now, don't get me wrong, although i use vi for many years i never really liked it. i am still coming to terms with its quirks, but the following post demonstrates that there is one thing that vi can do that no other editor has in this form: composable commands:

Why Atom Can’t Replace Vim

greetings, eMBee.

May 07, 2014
8:05 PM EDT
How many of these editors will let you insert columns?

May 08, 2014
12:29 AM EDT
vi does:

4l<ctrl>-vG4I <esc><down>

4l: move to column 4

ctrl-v: activate visual block mode

G: jump to end of file

4l: move again to column 4

I: insert before the selection

: type a space (or whatever you want to insert

esc: exit insert mode

down: down arrow, and there is your column.

even easier is to use visual block mode to select and copy a column and then insert it somewhere else.

another way:


globally replace the first 4 columns with themselves and a space.

there is possibly even easier ways that i am not aware of. i am mostly using the copy-block method myself.

greetings, eMBee.

May 08, 2014
12:48 AM EDT
Yes, that's explained in vimtutor. And I think it's it's pretty cool.

Although I use it so rarely that, sometimes, I'll need to refresh my memory on the details before using it (but when I do use it, it's well worth the effort of looking up again, because of how much hassle it ends up saving me).

What I was wondering is which other editors have anything similar.

Or, for that matter, whether any other editors have their own equally special "killer features" that I might like to know about.


May 08, 2014
10:44 AM EDT
You pick a gui editor, you gonna suffer gui grade changes. A no-brainer.

While I consider vi the heart of evil, at least it doesn't change annually into something entirely alien. vi is still the same vi I've always despised, and so remains forever useful within its bizarre methodology and my disgusted experience.

As for Gedit, I don't get the attraction. The much loved Learning Python the Hard Way fanatically insists on using Gedit. OK, I'll play. Looks like a dozen other gui editors, near as I can tell. Simple, straight forward, basic. What they did to it in the last iteration I can only imagine, as I discovered I can do python on emacs jes as easily and requires little or no learning curve (not tha gedit really requires one).

Someone asked what is the "killer feature" of any one particular editor. For your edification, I submit that the bash shell CLI uses the same editing keystrokes as emacs, so that knowledge is infinitely handy. ;)

May 08, 2014
9:24 PM EDT
IIRC, one can choose (ie. it's configurable) whether the bash shell uses an emacs or a vi paradigm.

Quoting: READLINE This is the library that handles reading input when using an interac‐ tive shell, unless the --noediting option is given at shell invocation. Line editing is also used when using the -e option to the read builtin. By default, the line editing commands are similar to those of emacs. A vi-style line editing interface is also available. Line editing can be enabled at any time using the -o emacs or -o vi options to the set builtin (see SHELL BUILTIN COMMANDS below). To turn off line editing after the shell is running, use the +o emacs or +o vi options to the set builtin.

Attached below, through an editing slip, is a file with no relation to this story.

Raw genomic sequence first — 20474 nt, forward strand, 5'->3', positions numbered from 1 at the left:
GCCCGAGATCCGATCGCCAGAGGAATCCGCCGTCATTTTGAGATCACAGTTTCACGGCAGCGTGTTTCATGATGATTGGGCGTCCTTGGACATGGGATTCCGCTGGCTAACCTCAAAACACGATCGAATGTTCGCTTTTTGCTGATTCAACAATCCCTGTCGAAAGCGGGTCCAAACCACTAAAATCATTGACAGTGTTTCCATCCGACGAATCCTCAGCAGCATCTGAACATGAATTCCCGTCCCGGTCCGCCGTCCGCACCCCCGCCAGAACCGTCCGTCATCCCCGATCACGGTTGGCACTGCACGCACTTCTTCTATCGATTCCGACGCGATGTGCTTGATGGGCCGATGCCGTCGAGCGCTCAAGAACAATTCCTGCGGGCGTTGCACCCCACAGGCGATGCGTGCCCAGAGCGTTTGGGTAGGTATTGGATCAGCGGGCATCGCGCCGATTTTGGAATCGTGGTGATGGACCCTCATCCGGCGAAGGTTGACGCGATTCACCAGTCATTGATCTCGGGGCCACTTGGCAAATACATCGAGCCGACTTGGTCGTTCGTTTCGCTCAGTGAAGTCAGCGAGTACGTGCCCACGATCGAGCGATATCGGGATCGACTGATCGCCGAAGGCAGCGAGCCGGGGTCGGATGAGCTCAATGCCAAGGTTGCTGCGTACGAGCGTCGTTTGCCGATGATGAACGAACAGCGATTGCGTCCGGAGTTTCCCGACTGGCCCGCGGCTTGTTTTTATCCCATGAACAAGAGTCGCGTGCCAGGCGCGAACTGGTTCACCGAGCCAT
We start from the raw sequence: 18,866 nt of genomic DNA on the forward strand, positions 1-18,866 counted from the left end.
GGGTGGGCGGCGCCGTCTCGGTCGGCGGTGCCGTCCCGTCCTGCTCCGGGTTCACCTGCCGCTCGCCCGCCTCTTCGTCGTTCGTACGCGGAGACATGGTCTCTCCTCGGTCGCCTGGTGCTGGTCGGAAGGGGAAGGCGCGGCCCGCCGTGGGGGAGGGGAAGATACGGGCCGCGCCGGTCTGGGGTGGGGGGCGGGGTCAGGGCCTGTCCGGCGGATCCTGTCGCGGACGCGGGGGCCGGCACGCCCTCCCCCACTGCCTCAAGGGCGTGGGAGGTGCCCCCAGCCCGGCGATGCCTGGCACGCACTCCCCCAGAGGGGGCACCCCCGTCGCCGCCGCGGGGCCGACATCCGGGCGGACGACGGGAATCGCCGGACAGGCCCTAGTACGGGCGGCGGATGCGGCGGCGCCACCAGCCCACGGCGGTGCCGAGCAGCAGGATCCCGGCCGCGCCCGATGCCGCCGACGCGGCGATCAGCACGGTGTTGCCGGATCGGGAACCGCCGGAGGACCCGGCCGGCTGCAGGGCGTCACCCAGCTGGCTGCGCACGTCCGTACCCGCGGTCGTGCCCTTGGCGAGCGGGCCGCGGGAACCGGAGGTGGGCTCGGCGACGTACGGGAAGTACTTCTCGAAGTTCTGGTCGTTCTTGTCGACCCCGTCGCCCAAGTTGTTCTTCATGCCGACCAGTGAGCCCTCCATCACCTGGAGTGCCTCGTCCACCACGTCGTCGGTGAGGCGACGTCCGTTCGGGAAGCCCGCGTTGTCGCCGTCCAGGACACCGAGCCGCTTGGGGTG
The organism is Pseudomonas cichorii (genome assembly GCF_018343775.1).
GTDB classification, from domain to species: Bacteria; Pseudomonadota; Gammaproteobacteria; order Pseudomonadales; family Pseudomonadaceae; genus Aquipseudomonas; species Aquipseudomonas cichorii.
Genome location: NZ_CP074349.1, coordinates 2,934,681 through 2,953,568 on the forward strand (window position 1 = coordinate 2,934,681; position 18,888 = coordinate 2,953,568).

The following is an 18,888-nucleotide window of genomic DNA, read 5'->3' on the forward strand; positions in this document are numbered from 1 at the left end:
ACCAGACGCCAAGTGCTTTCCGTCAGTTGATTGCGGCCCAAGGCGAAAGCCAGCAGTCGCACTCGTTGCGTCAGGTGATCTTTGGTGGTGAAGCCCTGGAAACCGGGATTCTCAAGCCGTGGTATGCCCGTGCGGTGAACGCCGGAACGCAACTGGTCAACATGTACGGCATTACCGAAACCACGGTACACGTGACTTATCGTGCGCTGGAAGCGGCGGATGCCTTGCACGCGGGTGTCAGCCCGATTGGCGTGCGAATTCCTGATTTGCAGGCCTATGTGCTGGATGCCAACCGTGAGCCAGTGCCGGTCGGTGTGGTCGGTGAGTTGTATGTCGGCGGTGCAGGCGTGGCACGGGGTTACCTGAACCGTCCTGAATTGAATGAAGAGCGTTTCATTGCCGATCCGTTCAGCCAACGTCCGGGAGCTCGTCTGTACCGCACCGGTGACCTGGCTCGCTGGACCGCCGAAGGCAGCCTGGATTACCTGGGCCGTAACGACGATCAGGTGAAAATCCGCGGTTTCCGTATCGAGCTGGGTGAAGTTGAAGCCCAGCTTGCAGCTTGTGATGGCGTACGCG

Quoting: set [--abefhkmnptuvxBCEHPT] [-o option] [arg ...]

... -o option-name The option-name can be one of the following:


emacs Use an emacs-style command line editing inter‐ face. This is enabled by default when the shell is interactive, unless the shell is started with the --noediting option. This also affects the editing interface used for read -e. ...

vi Use a vi-style command line editing interface. This also affects the editing interface used for read -e.

Quoting: Readline Variables Readline has variables that can be used to further customize its behav‐ ior. A variable may be set in the inputrc file with a statement of the form

set variable-name value ...

editing-mode (emacs) Controls whether readline begins with a set of key bindings sim‐ ilar to emacs or vi. editing-mode can be set to either emacs or vi.

So... if you really, really, really like vi better than emacs.... 8-)

I like Vim, and it's one of the first things I install on a new system, and I use it for about half my text editing tasks, but this still strikes me as over-kill.

May 09, 2014
9:14 AM EDT
> So... if you really, really, really like vi better than emacs

So, do you still have to add an extra keystroke to change modes?

May 09, 2014
7:48 PM EDT
That Vim insert column example was way overblown:


Search for the beginning of the line, change to four spaces.

May 09, 2014
9:23 PM EDT
My problem with vi was always that I found it annoying to have to keep track of what mode I was in.

May 10, 2014
11:49 PM EDT
if in doubt, press <esc>, then you know ...

it's worse when i think that i am not in insert mode and later find all those pieces of text starting with "i"

greetings, eMBee.